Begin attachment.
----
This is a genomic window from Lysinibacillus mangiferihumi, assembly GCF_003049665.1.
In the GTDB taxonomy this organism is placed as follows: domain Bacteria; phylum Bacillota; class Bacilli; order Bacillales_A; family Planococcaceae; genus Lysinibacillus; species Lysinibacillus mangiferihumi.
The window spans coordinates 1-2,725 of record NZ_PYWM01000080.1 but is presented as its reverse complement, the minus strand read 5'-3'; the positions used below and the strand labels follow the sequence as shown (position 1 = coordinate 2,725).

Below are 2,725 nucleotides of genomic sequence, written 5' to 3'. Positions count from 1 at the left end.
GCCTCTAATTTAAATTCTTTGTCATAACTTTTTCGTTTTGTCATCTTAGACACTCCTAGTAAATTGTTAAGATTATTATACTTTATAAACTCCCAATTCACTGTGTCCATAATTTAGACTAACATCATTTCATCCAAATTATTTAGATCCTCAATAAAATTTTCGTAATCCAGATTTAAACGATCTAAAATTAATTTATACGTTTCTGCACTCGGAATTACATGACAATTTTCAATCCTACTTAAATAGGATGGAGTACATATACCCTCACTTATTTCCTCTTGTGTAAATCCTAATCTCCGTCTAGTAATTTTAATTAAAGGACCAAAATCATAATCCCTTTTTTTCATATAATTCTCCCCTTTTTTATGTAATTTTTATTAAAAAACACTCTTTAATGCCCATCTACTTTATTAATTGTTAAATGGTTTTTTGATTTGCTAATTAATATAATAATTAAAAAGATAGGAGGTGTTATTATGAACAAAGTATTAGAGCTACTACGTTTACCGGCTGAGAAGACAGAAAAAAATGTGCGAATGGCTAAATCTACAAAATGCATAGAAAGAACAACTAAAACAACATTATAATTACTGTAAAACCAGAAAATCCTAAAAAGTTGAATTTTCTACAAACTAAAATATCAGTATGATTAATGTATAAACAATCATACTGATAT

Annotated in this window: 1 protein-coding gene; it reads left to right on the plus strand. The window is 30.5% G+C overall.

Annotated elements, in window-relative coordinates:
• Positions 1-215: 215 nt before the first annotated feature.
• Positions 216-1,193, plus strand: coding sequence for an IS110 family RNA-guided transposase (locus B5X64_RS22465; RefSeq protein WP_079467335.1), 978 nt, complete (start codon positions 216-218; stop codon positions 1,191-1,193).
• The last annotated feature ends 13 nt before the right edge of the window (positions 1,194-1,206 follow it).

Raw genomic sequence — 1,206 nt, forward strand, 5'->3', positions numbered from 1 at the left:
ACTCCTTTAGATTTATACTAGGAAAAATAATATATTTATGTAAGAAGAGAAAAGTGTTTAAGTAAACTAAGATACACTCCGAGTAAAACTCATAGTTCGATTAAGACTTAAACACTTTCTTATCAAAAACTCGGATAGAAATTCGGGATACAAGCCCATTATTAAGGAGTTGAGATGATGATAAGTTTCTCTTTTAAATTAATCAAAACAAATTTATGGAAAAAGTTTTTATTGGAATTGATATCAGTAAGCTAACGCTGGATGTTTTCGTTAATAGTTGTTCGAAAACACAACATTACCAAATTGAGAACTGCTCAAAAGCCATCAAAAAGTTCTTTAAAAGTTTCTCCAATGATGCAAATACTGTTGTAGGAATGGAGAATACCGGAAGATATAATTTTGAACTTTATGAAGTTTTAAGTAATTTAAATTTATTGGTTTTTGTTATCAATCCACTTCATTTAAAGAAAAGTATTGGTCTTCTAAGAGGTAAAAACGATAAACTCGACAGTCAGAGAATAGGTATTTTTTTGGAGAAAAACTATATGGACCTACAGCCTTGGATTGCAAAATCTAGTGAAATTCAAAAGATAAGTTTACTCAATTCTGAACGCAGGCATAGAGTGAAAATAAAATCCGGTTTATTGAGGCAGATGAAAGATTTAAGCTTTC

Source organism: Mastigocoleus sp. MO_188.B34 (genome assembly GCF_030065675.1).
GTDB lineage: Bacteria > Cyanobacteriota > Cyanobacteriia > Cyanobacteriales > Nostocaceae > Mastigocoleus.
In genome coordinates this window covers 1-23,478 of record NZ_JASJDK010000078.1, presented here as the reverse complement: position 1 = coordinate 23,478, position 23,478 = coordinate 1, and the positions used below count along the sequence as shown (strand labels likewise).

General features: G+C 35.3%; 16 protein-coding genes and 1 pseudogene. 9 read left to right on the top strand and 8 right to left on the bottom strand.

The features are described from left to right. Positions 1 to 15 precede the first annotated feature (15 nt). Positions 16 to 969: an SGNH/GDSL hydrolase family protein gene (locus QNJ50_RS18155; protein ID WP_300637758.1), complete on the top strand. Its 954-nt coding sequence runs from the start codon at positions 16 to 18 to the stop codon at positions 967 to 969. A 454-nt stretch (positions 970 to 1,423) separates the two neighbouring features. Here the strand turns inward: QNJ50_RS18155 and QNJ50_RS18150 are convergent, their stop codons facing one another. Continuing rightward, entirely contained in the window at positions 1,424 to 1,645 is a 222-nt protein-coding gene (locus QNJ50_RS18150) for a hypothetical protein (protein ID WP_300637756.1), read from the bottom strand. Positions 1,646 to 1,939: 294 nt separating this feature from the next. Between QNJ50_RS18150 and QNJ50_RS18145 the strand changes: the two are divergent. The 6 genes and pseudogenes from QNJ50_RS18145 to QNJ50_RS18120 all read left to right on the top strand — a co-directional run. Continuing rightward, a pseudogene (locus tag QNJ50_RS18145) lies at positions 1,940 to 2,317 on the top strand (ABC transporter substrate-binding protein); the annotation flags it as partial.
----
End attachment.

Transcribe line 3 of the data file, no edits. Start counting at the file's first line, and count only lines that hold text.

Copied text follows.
The window spans coordinates 1-2,725 of record NZ_PYWM01000080.1 but is presented as its reverse complement, the minus strand read 5'-3'; the positions used below and the strand labels follow the sequence as shown (position 1 = coordinate 2,725).